So, if you want to secure your digital identity and prevent it from being tampered with, blockchain technology will protect against fraud cases like these. To sum up, your personal information should be placed in a blockchain framework accessed only by authorized participants who can verify and ensure its validity. Though thefts in payment processing still occur, it is  very important to use special blockchains designed for businesses and users working with machine-learning software. Such technologies are designed to be resistant to vulnerabilities, and grant you greater security.

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Insights Serious Games

Serious games in sustainable urban development – Part 2

Missed Part 1? Catch up here.
Coniuncta is an interdisciplinary research team founded in Warsaw University of Technology by professor Robert Olszewski. Main goal of the team is the research on application of gamification and design thinking mechanisms in promotion of civic engagement.
Our team perceives gamification as an answer to a problem observed in implementation of participatory mechanisms (such as participatory budgeting) in Polish cities. Research conducted by the Coniuncta team is focused on identifying key gamification and serious games mechanism which could be used to foster civic engagement, as well as provide geo-reference data on public opinion on various topics and projects.
In 2015 and 2016 our team conducted series of experiments conducted in the form of workshops, held in Warsaw (capitol of Poland) and Płock (city in central Poland of c.a. 120 000 inhabitants). The workshops were organized by the Municipality of Płock for local high school students. In April and June together around 250 students took part in these workshops. Scenario of the workshop was based on the game City Hall 2.0, using map of the Płock city center and gamified model of urbanistic problems as a main narrative axis of the game’s scenario.
Analysis of the decisions in game was base for several research papers on effects of gamification in urban planning consultations process [1]. First conclusions from this project were used in design of another serious game, Spot On, in the form of mobile browser based game, using real time GPS location data, real maps (based on OpenStreet Map API) and designed for both workshop application and outdoor gameplay.
app oneapp two
Outdoor version of the application uses gamification mechanism to motivate players to visit various points in the city and leave their opinions concerning optimal changes in those places. Other players can also see those opinions and give feedback on whether they like or dislike certain solutions proposed by game community.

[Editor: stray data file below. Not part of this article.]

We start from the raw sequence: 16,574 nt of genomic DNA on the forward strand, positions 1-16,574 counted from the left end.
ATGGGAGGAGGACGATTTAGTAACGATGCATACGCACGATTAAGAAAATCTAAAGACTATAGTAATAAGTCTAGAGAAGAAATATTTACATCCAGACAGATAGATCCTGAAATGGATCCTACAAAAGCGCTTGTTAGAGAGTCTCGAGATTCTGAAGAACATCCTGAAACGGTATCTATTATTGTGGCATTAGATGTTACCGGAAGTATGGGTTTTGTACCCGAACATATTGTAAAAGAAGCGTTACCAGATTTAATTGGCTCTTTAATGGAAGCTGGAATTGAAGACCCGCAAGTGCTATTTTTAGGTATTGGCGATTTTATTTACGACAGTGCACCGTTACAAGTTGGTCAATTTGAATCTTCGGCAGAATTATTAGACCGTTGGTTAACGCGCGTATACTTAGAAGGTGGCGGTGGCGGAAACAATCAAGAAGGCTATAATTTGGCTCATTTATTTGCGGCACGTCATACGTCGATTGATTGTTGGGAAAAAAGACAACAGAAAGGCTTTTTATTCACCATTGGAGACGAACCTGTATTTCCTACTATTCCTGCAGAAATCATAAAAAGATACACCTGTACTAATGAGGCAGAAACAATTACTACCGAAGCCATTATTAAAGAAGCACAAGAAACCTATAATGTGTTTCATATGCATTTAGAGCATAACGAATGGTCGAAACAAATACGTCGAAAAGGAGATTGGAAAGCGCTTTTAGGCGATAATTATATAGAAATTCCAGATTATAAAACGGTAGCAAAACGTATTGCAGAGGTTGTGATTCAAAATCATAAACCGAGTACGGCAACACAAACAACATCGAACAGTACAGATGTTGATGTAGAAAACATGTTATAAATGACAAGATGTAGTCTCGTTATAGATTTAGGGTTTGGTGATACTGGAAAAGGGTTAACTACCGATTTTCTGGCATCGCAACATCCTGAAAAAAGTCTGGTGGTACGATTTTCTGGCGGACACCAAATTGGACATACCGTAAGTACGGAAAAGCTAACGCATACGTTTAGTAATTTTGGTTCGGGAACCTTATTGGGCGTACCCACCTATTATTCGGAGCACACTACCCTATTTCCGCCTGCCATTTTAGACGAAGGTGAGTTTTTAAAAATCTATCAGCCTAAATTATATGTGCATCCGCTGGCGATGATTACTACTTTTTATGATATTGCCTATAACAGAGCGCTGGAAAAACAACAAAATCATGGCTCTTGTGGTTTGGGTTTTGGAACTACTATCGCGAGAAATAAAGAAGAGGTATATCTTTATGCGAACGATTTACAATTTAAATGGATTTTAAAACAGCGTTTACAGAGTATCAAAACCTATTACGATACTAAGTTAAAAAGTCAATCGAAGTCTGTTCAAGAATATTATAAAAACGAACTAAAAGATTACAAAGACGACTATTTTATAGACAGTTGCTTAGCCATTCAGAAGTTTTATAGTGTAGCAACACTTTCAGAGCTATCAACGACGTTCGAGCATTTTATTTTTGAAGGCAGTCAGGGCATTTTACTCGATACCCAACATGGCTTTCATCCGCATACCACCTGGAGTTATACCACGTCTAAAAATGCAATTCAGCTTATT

The Spot On game is targeted mainly to the younger players (primary school, high school and university students) as well as other people who like mobile games and travel through the city on various occasions. It’s main educational aim is to cope with first barrier mentioned in our previous post: lack of civic engagement, due to bad experiences from the past or general low level of civic activity.
Spot On promotes activity and sharing opinions in the urban context, and presents them as fun and easy activity, and part of engaging narrative of the game. In consequence the game is meant to build positive attitude to social participation in the targeted age group, which in few years will actively take part as urban citizens in various consultations and participatory projects.
Spot On is currently undergoing final testing and finalization of development phase, and will be launched in January in series of workshops in Warsaw and Dublin.
References:
[1] Łączyński, M., Olszewski, R., Turek, A., Urban Gamification as a Source of Information for Spatial Data Analysis and Predictive Participatory Modelling of a City’s Development, [w:] DATA 2016 Proceedings of the 5th International Conference on Data Management Technologies and Applications, Science and Technology Publications, Lda. Lizbona 2016, s. 176–182.

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Insights Radio Spectrum

Physical Layer of Wireless IoT: Enablers and Issues